Thursday, July 31, 2008

Pop History Repeating Its Terrible Self

Okay, so I'm a little ashamed of what I'm about to write, but considering some of the pop culture analysis on Paris Hilton in relation to Terrorism I did during one of my classes last quarter, I'll somehow make it through.

The biggest pop star in the world is not the A-Rod breaking, Guy Ritchie maybe-divorcing Madonna, she belongs in the 80s. It's not washed-up deadbeat mom Britney Spears, she left her dignity and tiny bit of singing talent in the 90s. However unfortunately, the queen of pop at the moment is mid-teen Miley Cyrus. Why are so many teen girl popstars emerging from Disney? Is nobody else trying to cash in on this market? First the Mousketeer likes of Britney Spears and Christina Aguilera, then Hilary Duff and Lindsay Lohan, and now Cyrus. They've even expanded into male pop stars in the model of former Mouseketeer Justin Timberlake with The Jonas Brothers.

There's a pretty big difference in the shift of the types of female pop stars. Madonna obviously didn't start with Disney, or even in bubblegum fodder (even her earliest material was sexually charged), she was edgy from the get-go. She got the way she was by defying female stereotypes of dealing with sexuality and embracing what she wanted and actually being rebellious. Female pop stars now adhere to the idea of manufactured rebellion; just look at the obvious transitions of Britney Spears and Christina Aguilera into sex goddesses by the release of their 2nd albums. They just wore less clothing (look at the regression of music videos, especially in Aguilera's "Dirrty" and Spears' "I'm a Slave 4 U", there was nothing about taking pride in your sexuality and turning the idea of men being dominant on its head. Spears and Aguilera became idols for men to ogle and worship, Madonna did what she wanted when she wanted to because that's how she wanted to be.

Now, I'll admit to having listened to a few Miley Cyrus and Jonas Brothers songs, and I've seen some of the music videos on YouTube, and the stuff just bothers me in the way only heavily overproduced material does. Its catchy, there's no doubt about that, but its all flash and no substance.

There is one thing that occurred to me as I found out a little more about the situation of Cyrus and the Jonas Brothers. The two mega-stars are very religious, and Cyrus had a relationship with one of the brothers (I honestly don't care who, it'd be like Hoku dating one of the members of Hanson, you can't tell between any of them), but now they're broken up. Whatever that means, they're 15-year-old devout Christians, but then again so were both of the Spears sisters, and look how that turned out.

Here's where we start to retread our manufactured pop culture. Cyrus' lead hit off her new album is "7 Things," which details 7 things Miley hates about some mysterious ex-boyfriend, later rescinding the hatred in favor of 7 things she likes about her former flame. Now, its impossible to count the 7 things in the chorus because she never separates the ideas into 7 thoughts, and rambles on with commas for certain reasons, ultimately ending with hating/liking that he makes her love him.

Okay, stop for a second, we've got a breakup song between Miley Cyrus and one of the Jonas Brothers, both Disney stars...but that seems strangely familiar. Oh wait, this is pretty much exactly what happened between ex-Mouseketeers Britney Spears and Justin Timberlake around the release of his song "Cry Me A River." Two pop stars, one relationship, one breakup, one breakup song.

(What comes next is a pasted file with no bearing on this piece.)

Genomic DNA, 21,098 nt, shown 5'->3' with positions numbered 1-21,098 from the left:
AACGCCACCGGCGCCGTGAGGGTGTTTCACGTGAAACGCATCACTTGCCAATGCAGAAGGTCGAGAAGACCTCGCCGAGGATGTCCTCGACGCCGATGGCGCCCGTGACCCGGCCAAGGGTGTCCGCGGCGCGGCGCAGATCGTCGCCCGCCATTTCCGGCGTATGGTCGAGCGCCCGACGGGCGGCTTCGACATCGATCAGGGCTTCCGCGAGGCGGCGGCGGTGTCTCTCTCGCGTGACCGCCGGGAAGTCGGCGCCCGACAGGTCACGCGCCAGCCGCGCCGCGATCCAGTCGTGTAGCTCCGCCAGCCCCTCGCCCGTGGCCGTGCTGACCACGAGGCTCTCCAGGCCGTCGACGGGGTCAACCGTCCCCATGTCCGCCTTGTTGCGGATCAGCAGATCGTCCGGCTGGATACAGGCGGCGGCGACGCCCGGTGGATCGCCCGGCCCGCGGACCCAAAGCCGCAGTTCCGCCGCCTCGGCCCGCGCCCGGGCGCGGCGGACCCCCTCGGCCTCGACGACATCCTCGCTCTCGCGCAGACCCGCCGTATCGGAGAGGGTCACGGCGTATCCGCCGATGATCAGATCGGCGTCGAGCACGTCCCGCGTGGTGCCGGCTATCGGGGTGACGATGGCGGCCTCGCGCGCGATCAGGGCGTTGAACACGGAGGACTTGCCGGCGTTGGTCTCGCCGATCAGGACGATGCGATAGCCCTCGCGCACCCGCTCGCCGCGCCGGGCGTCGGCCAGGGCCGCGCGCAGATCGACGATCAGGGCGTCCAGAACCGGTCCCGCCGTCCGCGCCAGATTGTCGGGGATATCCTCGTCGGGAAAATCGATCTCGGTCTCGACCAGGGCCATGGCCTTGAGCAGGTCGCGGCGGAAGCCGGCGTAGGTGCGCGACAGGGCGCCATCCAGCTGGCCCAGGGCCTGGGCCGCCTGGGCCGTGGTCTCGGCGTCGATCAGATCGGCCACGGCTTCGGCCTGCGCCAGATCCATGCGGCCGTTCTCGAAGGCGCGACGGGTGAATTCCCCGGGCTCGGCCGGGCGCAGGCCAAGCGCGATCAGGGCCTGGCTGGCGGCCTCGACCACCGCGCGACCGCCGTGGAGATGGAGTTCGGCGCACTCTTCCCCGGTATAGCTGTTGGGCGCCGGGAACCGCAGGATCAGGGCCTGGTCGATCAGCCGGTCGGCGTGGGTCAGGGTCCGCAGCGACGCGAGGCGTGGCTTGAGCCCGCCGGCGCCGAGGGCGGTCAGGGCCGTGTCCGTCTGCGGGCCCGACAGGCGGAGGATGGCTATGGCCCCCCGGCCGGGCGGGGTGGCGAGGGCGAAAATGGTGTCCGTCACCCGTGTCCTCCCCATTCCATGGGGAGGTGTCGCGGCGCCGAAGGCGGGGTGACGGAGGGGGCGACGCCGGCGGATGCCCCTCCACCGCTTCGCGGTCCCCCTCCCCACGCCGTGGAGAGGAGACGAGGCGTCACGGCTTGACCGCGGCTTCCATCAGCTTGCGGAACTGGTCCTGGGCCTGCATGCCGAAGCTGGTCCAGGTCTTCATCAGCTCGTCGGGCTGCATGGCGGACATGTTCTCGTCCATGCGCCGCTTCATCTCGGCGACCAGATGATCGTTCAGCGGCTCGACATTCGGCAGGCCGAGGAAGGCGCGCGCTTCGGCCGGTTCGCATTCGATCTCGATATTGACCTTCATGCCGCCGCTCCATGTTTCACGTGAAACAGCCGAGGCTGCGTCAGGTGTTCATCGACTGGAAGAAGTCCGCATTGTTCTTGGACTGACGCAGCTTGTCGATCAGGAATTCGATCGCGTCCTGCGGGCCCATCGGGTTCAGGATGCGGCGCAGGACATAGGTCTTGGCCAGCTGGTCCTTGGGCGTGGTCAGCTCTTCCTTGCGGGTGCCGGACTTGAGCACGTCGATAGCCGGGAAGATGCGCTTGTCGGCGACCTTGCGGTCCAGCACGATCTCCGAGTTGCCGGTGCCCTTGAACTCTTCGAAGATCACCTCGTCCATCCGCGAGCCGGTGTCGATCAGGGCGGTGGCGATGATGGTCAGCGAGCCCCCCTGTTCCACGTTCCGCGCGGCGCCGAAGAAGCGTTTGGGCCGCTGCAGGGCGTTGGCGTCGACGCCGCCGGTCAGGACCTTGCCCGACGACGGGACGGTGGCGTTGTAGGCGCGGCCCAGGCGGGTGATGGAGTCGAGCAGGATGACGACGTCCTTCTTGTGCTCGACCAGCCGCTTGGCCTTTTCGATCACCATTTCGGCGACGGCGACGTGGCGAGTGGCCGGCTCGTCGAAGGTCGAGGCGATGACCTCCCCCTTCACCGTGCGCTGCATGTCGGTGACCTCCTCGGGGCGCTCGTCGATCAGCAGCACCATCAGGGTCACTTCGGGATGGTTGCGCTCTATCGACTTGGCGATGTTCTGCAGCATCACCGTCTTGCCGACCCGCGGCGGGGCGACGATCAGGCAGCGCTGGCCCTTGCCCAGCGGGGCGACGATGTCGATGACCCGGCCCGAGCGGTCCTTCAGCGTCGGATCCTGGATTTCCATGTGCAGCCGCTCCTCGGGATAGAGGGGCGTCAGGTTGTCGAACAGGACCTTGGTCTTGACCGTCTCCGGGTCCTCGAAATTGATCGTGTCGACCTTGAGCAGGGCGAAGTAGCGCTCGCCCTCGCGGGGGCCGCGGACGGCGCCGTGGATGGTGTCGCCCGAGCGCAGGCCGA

So why am I relating these two things? Well for one it allows me to bemoan the decline in music quality over the past six years. "Cry Me A River" is a Timbaland-produced piece of revenge-pop genius with great lyrics and singing from Timberlake (and god damn is that video amazing), while "7 Things" only has catchiness going for it, not danceability or improved re-listening (but honestly what song of hers would actually benefit from multiple listens?). I also see it as a shift towards trying to make meaningless childhood relationships more adult.

Now I really disagree with the conservative viewpoint that movies like Juno and Jaime Lynn Spears giving birth are exposing the possibility of pregnancy and the supposed "dangers" of adult life to an audience too young to view them, but that this kind of dumbed-down similarity emerging in a celebrity "relationship" at 15 instead of 20 just seems odd.

Cyrus' chief audience is even younger than her, what do they know about these kinds of relationships? With Cyrus and Jonas being even younger and more religious, the sex has essentially been driven out of the equation. With Spears and Timberlake there were lyrical allegations of cheating committed by Spears, as well as the question over how virginal she actually was. I don't think that question emerges for Cyrus, despite the photo scandals she's had, and it seems to me that in this bizarre progression of pop stars of younger ages mirroring older more complex relationships, the "adult" topic of sex is being completely left out and kids aren't understanding fully what comes along with something that complicated.

It's a stretch, I know, but when the lines started connecting between Cyrus/Jonas and Spears/Timberlake I just sort of let my mind wander on the topics, and these are my thoughts. Yeah, I've actually written a serious response to a ridiculous music trend, but this is the way the money is going, so we have to pay attention to it, at least to bemoan how terrible it is that people actually pay to listen to these CDs, get tickets to these concerts, pay for a ticket to the movie version of the concert, then buy the DVD of the filmed concert as well as the TV season DVDs. If you can name anything else in music making that kind of revenue, I'll start focusing on them.

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